At least, that was my first thought on watching this clip demonstrating voice-controlled image editing. We're barely into the era of touch but it's a safe bet that voice will be the next "big thing" in interface innovation. The example here shows off PixelTone, an experimental effort created by Adobe Research and the University of Michigan that combines voice and touch.
If you enjoyed games like Angry Birds, Cut the Rope or Hundreds you will like Tapforss. The idea is simple. You have to navigate a crystal ball from nest to nest in a cave by tapping the three navigation buttons that allow you push your ball upwards against gravity and sideways against air friction. The game starts simple and becomes gradually more complicated by adding various dynamic obstacles. Be careful, it's addictive!
You can download it for free for your iPhone and iPad from iTunes for a limited time.
Are we living in the golden age of typography, or what? Whether for print or digital, we now have incredible control over how we can create with type. And as for the fonts themselves, the OpenType format continues to surprise with the creative possibilities it brings. When it comes to choice, the selection is now so wide, thanks to an apparently unstoppable flood of new offerings, that it's easy to get lost in the delightful task of finding the perfect font for a project. But beyond new font designs, there are of course more than a few reinterpretations of the classics. And even the occasional discovery of "lost" typefaces.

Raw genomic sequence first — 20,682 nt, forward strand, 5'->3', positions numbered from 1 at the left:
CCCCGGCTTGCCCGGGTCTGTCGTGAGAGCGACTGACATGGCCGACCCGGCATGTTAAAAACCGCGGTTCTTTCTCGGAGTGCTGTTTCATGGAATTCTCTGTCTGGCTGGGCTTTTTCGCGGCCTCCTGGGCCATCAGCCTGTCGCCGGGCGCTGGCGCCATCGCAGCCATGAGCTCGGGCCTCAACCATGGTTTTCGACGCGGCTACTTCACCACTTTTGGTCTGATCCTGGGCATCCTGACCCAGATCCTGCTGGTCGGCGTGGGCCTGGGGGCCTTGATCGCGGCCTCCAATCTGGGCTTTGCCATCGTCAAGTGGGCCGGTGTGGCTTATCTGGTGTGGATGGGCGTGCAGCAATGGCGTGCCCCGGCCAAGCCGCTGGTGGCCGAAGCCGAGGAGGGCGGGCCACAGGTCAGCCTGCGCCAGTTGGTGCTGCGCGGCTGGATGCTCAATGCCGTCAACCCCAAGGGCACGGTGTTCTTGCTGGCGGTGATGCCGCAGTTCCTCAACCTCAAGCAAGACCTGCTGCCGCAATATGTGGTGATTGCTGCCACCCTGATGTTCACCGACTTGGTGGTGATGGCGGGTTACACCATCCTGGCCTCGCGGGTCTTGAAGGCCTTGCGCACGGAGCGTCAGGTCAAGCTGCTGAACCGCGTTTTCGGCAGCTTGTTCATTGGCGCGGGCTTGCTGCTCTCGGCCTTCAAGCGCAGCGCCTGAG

It's no surprise that one of the latest of these forgotten faces comes to us from P22, which has a long track record of digitizing obscure fonts. In this case the firm was able to work from the original drawings for Athena, designed for the Baltotype company in the 1950s. The drawings included a full upper and lower case set, numerals, basic punctuation and alternate forms of some letters. Miranda Roth digitized and expanded this for P22 to over 340 characters, including ligatures and a full Pan-European character set. The result is a rather curious font with a certain retro charm, best set large to show off its lack of straight lines in the stems and main strokes. The LTC Athena font will be on sale for $10.18 (regular $29.95) until February 15, 2013, and can be purchased on the P22 site.